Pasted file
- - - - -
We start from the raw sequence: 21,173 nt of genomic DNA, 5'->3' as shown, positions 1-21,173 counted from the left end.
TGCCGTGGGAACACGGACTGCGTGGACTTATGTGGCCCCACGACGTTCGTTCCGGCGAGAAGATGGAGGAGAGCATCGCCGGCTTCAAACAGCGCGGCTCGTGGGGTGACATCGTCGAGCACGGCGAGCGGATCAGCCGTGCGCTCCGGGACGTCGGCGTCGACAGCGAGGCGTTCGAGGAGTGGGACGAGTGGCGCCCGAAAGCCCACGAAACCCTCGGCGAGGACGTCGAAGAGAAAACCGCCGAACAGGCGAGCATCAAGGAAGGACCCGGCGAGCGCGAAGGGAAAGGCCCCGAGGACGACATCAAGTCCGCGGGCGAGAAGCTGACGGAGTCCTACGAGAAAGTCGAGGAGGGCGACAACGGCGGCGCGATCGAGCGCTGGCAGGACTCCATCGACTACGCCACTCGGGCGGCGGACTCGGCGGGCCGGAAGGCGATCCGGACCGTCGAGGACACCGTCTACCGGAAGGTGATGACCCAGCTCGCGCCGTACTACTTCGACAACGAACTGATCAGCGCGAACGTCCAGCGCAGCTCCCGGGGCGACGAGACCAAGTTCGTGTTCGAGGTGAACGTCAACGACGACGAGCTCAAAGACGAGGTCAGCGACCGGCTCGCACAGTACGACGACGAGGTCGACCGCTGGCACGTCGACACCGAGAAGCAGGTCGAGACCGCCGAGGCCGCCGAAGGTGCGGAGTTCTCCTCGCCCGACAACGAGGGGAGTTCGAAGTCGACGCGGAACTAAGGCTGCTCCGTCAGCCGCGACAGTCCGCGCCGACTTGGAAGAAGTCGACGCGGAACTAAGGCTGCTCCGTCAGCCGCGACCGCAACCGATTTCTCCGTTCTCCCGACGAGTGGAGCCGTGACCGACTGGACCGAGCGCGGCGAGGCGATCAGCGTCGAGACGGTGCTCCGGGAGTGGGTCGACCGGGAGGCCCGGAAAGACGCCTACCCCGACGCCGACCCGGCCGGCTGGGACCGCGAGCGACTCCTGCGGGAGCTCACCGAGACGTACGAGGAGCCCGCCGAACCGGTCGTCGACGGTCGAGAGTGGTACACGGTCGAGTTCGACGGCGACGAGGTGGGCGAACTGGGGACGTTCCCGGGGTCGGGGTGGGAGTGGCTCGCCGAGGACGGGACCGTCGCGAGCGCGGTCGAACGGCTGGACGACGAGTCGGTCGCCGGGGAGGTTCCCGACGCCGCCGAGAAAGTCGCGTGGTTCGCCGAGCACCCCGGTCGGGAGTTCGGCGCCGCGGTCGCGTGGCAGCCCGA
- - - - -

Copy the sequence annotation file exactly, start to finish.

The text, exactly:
We start from the raw sequence: 21,173 nt of genomic DNA, 5'->3' as shown, positions 1-21,173 counted from the left end.
TGCCGTGGGAACACGGACTGCGTGGACTTATGTGGCCCCACGACGTTCGTTCCGGCGAGAAGATGGAGGAGAGCATCGCCGGCTTCAAACAGCGCGGCTCGTGGGGTGACATCGTCGAGCACGGCGAGCGGATCAGCCGTGCGCTCCGGGACGTCGGCGTCGACAGCGAGGCGTTCGAGGAGTGGGACGAGTGGCGCCCGAAAGCCCACGAAACCCTCGGCGAGGACGTCGAAGAGAAAACCGCCGAACAGGCGAGCATCAAGGAAGGACCCGGCGAGCGCGAAGGGAAAGGCCCCGAGGACGACATCAAGTCCGCGGGCGAGAAGCTGACGGAGTCCTACGAGAAAGTCGAGGAGGGCGACAACGGCGGCGCGATCGAGCGCTGGCAGGACTCCATCGACTACGCCACTCGGGCGGCGGACTCGGCGGGCCGGAAGGCGATCCGGACCGTCGAGGACACCGTCTACCGGAAGGTGATGACCCAGCTCGCGCCGTACTACTTCGACAACGAACTGATCAGCGCGAACGTCCAGCGCAGCTCCCGGGGCGACGAGACCAAGTTCGTGTTCGAGGTGAACGTCAACGACGACGAGCTCAAAGACGAGGTCAGCGACCGGCTCGCACAGTACGACGACGAGGTCGACCGCTGGCACGTCGACACCGAGAAGCAGGTCGAGACCGCCGAGGCCGCCGAAGGTGCGGAGTTCTCCTCGCCCGACAACGAGGGGAGTTCGAAGTCGACGCGGAACTAAGGCTGCTCCGTCAGCCGCGACAGTCCGCGCCGACTTGGAAGAAGTCGACGCGGAACTAAGGCTGCTCCGTCAGCCGCGACCGCAACCGATTTCTCCGTTCTCCCGACGAGTGGAGCCGTGACCGACTGGACCGAGCGCGGCGAGGCGATCAGCGTCGAGACGGTGCTCCGGGAGTGGGTCGACCGGGAGGCCCGGAAAGACGCCTACCCCGACGCCGACCCGGCCGGCTGGGACCGCGAGCGACTCCTGCGGGAGCTCACCGAGACGTACGAGGAGCCCGCCGAACCGGTCGTCGACGGTCGAGAGTGGTACACGGTCGAGTTCGACGGCGACGAGGTGGGCGAACTGGGGACGTTCCCGGGGTCGGGGTGGGAGTGGCTCGCCGAGGACGGGACCGTCGCGAGCGCGGTCGAACGGCTGGACGACGAGTCGGTCGCCGGGGAGGTTCCCGACGCCGCCGAGAAAGTCGCGTGGTTCGCCGAGCACCCCGGTCGGGAGTTCGGCGCCGCGGTCGCGTGGCAGCCCGA